If youâ€™re considering buying insurance as an investment, youâ€™ll want to consider the pros and cons of the various insurance policies available. There is a lot of debate as to whether using an insurance policy as an investment is a wise financial strategy or not. You will need to evaluate your unique situation to decide if itâ€™s right for you.
Term life insurance is usually relatively affordable. Whole life insurance policies are much more expensive, but they are sold to customers as investment vehicles. Whole life insurance policies promise either a variable rate of return-which is tied to the stock market or whatever investment vehicle the insurance company is using, or a fixed rate of return, which is usually tied to a policy with higher fees and commissions.
Insurance investment options are touted as tax-deferred or tax-free, and the policies are often linked to annuities, which will pay out in increments over the years after a certain period has passed. The scary part about tax-deferred investments is the fact that tax rates can change over time, and investment payouts can put you into a higher tax bracket at the time of the payouts, which can cost you more than expected.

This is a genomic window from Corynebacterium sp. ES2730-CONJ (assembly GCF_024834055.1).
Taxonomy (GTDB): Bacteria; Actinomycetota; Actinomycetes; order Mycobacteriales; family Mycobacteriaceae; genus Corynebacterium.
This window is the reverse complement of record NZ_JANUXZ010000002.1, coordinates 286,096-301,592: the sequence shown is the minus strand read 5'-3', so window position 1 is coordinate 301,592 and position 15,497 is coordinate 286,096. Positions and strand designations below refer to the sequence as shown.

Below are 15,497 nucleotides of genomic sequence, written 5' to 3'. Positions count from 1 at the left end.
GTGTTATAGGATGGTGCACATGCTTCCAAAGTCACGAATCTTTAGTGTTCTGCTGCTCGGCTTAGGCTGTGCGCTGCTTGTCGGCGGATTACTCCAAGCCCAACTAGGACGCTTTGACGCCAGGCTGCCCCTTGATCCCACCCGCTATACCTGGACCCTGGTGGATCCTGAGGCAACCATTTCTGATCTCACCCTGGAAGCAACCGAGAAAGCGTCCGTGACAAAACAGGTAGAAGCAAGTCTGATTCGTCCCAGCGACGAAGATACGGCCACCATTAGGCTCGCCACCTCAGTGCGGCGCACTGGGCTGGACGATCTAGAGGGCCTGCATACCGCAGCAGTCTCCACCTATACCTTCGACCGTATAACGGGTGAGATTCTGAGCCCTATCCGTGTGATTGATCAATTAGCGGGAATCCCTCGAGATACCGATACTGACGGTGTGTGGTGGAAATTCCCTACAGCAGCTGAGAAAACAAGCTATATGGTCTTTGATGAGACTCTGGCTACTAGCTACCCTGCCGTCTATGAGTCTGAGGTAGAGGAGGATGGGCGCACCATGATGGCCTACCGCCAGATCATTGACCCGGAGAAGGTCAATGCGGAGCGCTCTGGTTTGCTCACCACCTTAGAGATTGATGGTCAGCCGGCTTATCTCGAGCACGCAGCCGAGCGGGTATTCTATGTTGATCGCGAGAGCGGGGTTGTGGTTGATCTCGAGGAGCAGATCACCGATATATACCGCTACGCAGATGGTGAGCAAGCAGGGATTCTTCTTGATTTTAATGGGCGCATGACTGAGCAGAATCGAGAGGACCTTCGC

Policies vary considerably, and fine print can be intimidating. It can be very challenging to determine which policies are truly advantageous and which will cost more than they are worth.
When considering an insurance policy as a financial strategy, youâ€™ll want to ask the insurance agent selling the policy the following questions: What happens to my investment should I die before the policy has paid out? Can I roll the policy over to my spouse? My heirs? When can I begin withdrawing money, and what kind of penalties are related to withdrawing those funds if I must take out my money before the proposed date? What will I be paying in fees? What percentage of my investment will go towards internal charges, and what percentage will be invested? What happens to my investment if the stock market tanks? What is my guaranteed rate of return, if any? Does the agent selling you the policy make a commission off the sale?
Youâ€™ll want to get financial advice from someone who does not get a kick back from the sale to see what a neutral party says about the policy you are considering. A neutral adviser may recognize pitfalls the agent selling the insurance did not mention. Insurance as a financial investment is definitely not a good short-term option, but it can be a good long-term option if you are concerned about providing for a spouse or heirs after your passing.